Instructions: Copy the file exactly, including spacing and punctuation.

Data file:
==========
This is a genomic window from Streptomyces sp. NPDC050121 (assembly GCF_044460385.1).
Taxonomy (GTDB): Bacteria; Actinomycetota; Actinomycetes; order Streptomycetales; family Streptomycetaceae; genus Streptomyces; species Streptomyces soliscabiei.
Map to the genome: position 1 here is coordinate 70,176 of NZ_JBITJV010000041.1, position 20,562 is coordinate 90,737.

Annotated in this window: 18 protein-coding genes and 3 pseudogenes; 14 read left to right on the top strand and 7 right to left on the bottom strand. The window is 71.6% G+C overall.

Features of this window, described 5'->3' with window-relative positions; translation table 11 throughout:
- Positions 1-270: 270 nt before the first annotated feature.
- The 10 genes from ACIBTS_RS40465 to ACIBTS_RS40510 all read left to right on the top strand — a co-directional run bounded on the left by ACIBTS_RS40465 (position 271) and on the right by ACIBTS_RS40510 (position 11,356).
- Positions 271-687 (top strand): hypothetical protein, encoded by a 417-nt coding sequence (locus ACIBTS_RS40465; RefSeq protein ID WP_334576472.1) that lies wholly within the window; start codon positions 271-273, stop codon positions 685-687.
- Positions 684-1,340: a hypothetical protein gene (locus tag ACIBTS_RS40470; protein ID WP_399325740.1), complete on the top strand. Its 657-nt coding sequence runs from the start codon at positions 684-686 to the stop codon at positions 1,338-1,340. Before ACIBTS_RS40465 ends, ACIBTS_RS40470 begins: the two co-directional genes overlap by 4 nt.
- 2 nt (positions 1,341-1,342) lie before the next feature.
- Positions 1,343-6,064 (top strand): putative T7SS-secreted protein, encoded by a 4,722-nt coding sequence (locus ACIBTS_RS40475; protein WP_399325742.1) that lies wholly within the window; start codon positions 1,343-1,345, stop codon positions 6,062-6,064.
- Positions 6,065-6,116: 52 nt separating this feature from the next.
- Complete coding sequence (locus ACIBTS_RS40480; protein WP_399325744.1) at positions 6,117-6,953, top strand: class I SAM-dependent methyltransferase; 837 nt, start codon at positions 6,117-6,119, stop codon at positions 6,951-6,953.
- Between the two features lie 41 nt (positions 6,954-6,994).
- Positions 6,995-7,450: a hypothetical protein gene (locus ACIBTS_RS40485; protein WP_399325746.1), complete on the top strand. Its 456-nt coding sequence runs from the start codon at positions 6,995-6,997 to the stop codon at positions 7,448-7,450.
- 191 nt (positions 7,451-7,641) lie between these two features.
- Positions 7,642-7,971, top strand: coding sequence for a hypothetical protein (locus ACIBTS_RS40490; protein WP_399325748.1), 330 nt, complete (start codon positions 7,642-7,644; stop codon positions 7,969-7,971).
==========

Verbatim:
This is a genomic window from Streptomyces sp. NPDC050121 (assembly GCF_044460385.1).
Taxonomy (GTDB): Bacteria; Actinomycetota; Actinomycetes; order Streptomycetales; family Streptomycetaceae; genus Streptomyces; species Streptomyces soliscabiei.
Map to the genome: position 1 here is coordinate 70,176 of NZ_JBITJV010000041.1, position 20,562 is coordinate 90,737.

Annotated in this window: 18 protein-coding genes and 3 pseudogenes; 14 read left to right on the top strand and 7 right to left on the bottom strand. The window is 71.6% G+C overall.

Features of this window, described 5'->3' with window-relative positions; translation table 11 throughout:
- Positions 1-270: 270 nt before the first annotated feature.
- The 10 genes from ACIBTS_RS40465 to ACIBTS_RS40510 all read left to right on the top strand — a co-directional run bounded on the left by ACIBTS_RS40465 (position 271) and on the right by ACIBTS_RS40510 (position 11,356).
- Positions 271-687 (top strand): hypothetical protein, encoded by a 417-nt coding sequence (locus ACIBTS_RS40465; RefSeq protein ID WP_334576472.1) that lies wholly within the window; start codon positions 271-273, stop codon positions 685-687.
- Positions 684-1,340: a hypothetical protein gene (locus tag ACIBTS_RS40470; protein ID WP_399325740.1), complete on the top strand. Its 657-nt coding sequence runs from the start codon at positions 684-686 to the stop codon at positions 1,338-1,340. Before ACIBTS_RS40465 ends, ACIBTS_RS40470 begins: the two co-directional genes overlap by 4 nt.
- 2 nt (positions 1,341-1,342) lie before the next feature.
- Positions 1,343-6,064 (top strand): putative T7SS-secreted protein, encoded by a 4,722-nt coding sequence (locus ACIBTS_RS40475; protein WP_399325742.1) that lies wholly within the window; start codon positions 1,343-1,345, stop codon positions 6,062-6,064.
- Positions 6,065-6,116: 52 nt separating this feature from the next.
- Complete coding sequence (locus ACIBTS_RS40480; protein WP_399325744.1) at positions 6,117-6,953, top strand: class I SAM-dependent methyltransferase; 837 nt, start codon at positions 6,117-6,119, stop codon at positions 6,951-6,953.
- Between the two features lie 41 nt (positions 6,954-6,994).
- Positions 6,995-7,450: a hypothetical protein gene (locus ACIBTS_RS40485; protein WP_399325746.1), complete on the top strand. Its 456-nt coding sequence runs from the start codon at positions 6,995-6,997 to the stop codon at positions 7,448-7,450.
- 191 nt (positions 7,451-7,641) lie between these two features.
- Positions 7,642-7,971, top strand: coding sequence for a hypothetical protein (locus ACIBTS_RS40490; protein WP_399325748.1), 330 nt, complete (start codon positions 7,642-7,644; stop codon positions 7,969-7,971).